DCFYI: What does Establishing Roots mean to you?

Gail: It reaffirms my belief that I need to do something that personally contributes to a good cause. You can give money to a lot of causes, and that's worth doing, but I feel a special connection with DCFYI. I do feel like it gave me some purpose and that I'm a part of something much larger. I am no expert on the programing side but I have been to the events and they're great. I've been to many of the events, especially in the early years, and it's just fun to see how much fun the kids have and how trusting they can become. As you can imagine, being in the foster child world sometimes causes kids not to trust others. I feel like you see a level of comfort at the program activities. That is reassuring. For me, I feel like I'm contributing to that, just by raising money and enabling them to continue.

DCFYI: Do you have a favorite year of attendance? If so, why?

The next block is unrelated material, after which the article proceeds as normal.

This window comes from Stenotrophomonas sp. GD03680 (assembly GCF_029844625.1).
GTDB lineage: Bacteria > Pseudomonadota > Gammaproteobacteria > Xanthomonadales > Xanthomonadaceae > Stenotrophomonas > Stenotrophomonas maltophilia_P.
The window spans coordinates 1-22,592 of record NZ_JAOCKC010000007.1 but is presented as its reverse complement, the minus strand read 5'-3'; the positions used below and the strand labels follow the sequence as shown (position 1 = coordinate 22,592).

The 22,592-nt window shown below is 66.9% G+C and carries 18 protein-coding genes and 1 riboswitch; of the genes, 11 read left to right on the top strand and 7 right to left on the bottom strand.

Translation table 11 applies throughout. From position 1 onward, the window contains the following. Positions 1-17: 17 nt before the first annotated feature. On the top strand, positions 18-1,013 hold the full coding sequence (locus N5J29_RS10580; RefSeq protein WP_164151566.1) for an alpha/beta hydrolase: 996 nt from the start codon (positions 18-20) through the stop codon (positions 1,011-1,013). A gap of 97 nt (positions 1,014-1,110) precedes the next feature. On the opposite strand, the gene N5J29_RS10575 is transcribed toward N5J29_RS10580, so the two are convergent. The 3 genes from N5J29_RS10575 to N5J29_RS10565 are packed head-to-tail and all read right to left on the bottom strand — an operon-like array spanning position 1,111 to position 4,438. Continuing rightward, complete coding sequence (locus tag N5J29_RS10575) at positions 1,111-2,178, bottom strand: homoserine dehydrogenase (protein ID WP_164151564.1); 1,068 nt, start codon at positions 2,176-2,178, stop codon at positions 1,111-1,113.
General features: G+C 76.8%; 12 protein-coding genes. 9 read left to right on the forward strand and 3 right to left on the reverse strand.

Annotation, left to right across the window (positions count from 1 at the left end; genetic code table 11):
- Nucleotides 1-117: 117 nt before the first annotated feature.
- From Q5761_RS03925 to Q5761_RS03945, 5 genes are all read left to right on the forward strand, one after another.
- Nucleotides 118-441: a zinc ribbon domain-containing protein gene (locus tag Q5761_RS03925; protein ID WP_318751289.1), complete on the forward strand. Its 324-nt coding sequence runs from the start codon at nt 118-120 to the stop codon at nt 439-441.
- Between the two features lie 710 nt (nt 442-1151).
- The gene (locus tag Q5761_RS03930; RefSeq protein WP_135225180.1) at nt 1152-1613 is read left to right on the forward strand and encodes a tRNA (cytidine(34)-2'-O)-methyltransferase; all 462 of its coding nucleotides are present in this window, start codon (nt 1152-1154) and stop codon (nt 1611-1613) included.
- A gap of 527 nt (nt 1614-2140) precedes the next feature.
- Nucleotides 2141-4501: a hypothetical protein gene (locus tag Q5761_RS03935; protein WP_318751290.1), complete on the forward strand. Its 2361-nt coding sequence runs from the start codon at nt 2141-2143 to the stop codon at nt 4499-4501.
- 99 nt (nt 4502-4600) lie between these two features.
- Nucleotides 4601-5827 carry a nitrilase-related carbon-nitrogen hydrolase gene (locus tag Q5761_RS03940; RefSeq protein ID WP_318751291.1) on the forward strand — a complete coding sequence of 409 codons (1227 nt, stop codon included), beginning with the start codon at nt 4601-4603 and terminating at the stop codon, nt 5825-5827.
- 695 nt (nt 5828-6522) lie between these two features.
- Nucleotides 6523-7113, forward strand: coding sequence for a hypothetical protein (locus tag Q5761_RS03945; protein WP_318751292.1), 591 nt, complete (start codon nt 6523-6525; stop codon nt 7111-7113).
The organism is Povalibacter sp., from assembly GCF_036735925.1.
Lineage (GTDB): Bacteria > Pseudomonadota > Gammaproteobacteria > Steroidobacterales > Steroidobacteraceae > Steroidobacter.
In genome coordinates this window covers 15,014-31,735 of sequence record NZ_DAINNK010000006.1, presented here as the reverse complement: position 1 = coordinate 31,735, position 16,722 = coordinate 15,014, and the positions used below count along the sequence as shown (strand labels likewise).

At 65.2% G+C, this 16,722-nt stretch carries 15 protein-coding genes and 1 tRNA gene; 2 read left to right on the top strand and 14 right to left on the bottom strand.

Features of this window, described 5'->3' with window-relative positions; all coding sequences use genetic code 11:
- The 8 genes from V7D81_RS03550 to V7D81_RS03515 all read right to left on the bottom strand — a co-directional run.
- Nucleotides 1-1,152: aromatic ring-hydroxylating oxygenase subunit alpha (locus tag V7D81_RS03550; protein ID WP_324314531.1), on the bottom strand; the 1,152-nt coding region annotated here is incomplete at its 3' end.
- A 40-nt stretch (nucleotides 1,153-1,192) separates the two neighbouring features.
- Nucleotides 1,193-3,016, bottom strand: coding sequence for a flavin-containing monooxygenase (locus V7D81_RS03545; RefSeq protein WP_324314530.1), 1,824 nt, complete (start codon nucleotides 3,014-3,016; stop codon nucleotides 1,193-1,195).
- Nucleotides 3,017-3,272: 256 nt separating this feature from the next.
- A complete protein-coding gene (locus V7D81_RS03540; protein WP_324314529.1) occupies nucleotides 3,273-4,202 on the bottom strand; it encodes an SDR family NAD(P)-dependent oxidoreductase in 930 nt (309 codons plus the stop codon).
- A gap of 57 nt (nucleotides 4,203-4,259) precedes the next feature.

Gail: In the earlier years we had the former mayor of DC speak, Anthony Williams. He was, in my opinion, a good mayor, and he had been in foster care. He was really able to speak to the group. He was the living embodiment of somebody who was in foster care and was adopted by his foster parent. He was as a very young child in foster care and then I think maybe for three years he did not speak. A foster parent took him in, and they had him labeled as, having issues because he was old enough to speak and he didn't. These foster parents said there's nothing wrong with him. Here people are thinking there's some disorder with him, and he just needs a loving person to talk to. So, she got him speaking. He made several jokes, one of which was, his belief that he has a pointed head, and said when he was in foster care, they didn't turn him when he was in his crib when he was little. So, he ended up having a little bit of a pointed head, and he told it in a very funny way. It really hit people because, who would think about that? If a young child is not being turned enough in his crib and then suddenly people say there's something wrong with him because he doesn't speak well. He was adopted by his foster parents, and he became a very good mayor of DC. He spoke to how, as a society, as a community, we need to fund this organization. He made a plea for money at the fundraiser and said, you all should contribute to DCFYI. In no uncertain way. He just came right out and said it. And we did. I can't remember how much money we made that year, but we were getting people who came repeatedly and gave money and brought their friends and we reached out to new people. So that was my favorite year because I thought, wow, the combination of somebody like that who can get attention and say, give money. There is a person who's been through the trauma of being in foster care, and then combined with recent years in which one or two of our kids and their mentors or their adoptive parents speak, you can really get results. I just saw that. Anthony Williams just set it off and we grew from there.